More pillars. She’d seen all the pillars in the North, they moved up high like these, and the clouds swirling above them made it seem like the heavy building was evaporating marble. This temple gleamed gold and white like all the others, and the hazy smell of incense would make all those climbing the steps from the street to the altar giddy. This place stood like a disinfecting spear from the pathetic markets strewn over all over this city: every citizen lived in just as much poverty as the next, the vast majority of the populace was impoverished and diseased, selling whatever pathetic goods travellers brought as they blew in and out of the city-limits.

Narsh stood in the markets, watching the temple in the corner of her eyes, her strange clothes largely ignored. Who cares about what a stranger wears when they’re paying your way out of the mines?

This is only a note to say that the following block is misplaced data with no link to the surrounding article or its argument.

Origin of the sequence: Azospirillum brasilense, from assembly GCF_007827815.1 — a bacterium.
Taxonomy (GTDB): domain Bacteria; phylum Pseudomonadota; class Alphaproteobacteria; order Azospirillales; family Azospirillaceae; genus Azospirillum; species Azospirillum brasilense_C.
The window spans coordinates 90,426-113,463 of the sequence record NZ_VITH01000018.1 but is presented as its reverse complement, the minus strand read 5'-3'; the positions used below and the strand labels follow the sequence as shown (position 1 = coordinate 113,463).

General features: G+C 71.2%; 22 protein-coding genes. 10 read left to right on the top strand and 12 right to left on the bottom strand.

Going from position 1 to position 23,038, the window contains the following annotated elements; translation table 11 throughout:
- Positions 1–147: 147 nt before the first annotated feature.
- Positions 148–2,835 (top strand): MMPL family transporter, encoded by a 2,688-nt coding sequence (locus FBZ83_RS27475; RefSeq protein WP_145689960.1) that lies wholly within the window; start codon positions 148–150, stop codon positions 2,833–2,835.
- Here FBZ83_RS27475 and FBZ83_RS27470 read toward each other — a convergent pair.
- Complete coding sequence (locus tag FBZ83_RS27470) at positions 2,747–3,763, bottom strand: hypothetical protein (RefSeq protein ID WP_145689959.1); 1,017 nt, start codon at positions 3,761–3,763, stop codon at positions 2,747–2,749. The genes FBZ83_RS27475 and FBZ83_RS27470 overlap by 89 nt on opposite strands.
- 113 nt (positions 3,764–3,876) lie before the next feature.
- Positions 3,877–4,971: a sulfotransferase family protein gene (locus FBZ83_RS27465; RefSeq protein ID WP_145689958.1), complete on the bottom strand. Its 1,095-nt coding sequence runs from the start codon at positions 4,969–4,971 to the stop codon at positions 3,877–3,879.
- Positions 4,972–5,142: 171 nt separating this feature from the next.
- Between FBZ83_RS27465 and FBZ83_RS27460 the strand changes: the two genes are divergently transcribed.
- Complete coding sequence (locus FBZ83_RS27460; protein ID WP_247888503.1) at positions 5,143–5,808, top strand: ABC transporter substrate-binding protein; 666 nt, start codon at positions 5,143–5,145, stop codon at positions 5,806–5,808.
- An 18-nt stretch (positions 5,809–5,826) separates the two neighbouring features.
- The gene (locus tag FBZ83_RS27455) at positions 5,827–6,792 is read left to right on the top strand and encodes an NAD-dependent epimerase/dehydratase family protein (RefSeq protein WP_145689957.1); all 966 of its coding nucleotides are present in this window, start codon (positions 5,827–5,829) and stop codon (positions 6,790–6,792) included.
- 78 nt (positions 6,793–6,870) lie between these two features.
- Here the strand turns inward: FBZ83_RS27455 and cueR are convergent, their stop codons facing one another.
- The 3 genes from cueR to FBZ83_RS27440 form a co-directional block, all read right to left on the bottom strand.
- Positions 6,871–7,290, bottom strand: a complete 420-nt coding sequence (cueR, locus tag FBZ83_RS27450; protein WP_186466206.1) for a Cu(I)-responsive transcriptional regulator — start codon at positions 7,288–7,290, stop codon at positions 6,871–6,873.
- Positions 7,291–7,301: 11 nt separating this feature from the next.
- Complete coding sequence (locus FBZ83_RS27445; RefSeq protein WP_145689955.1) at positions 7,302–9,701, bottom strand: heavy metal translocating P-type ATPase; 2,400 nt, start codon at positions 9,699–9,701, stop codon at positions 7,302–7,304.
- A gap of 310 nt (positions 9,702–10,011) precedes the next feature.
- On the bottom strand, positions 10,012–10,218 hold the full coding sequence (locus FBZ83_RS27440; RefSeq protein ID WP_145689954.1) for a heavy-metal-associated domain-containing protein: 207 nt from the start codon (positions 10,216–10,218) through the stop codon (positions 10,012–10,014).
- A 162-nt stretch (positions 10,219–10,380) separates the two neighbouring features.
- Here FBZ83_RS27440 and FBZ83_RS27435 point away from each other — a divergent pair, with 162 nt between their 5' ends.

The temple was largely open, housing few walls, what shelter it did provide was from the sun. It was possible for groups of people to access the bronze roof of the structure, to dry out spices and clay tablets – to spy on the dust from the mines to the south.

A priest knelt up from the searing heat of the temple roof, his neck and eyelids slowly burning. He cast his gaze to the south, where the two slight mountains dividing the city from the mines normally deflected a black column of poisonous coal-dust back on the labourers. The sun shone through the mountains, and the priest could see the sky in the space above the mines just beyond. A thinning cloud of black dust had settled in the valley between the mountains, and teams of people appeared to emerge from the sunny black valley.


All the people who worked in the mines beyond the mountains spilled into the city, touching nothing, moving silently, filling every street. They moved towards the marble temple, and from the north trucks and many vehicles trailed dust, the mountains reflecting their sound on the city.

Sarva Narsh moved to the temple, the priest watching this from the roof. She removed a long gun holstered on her left leg, and two miners followed her when she turned and entered the temple.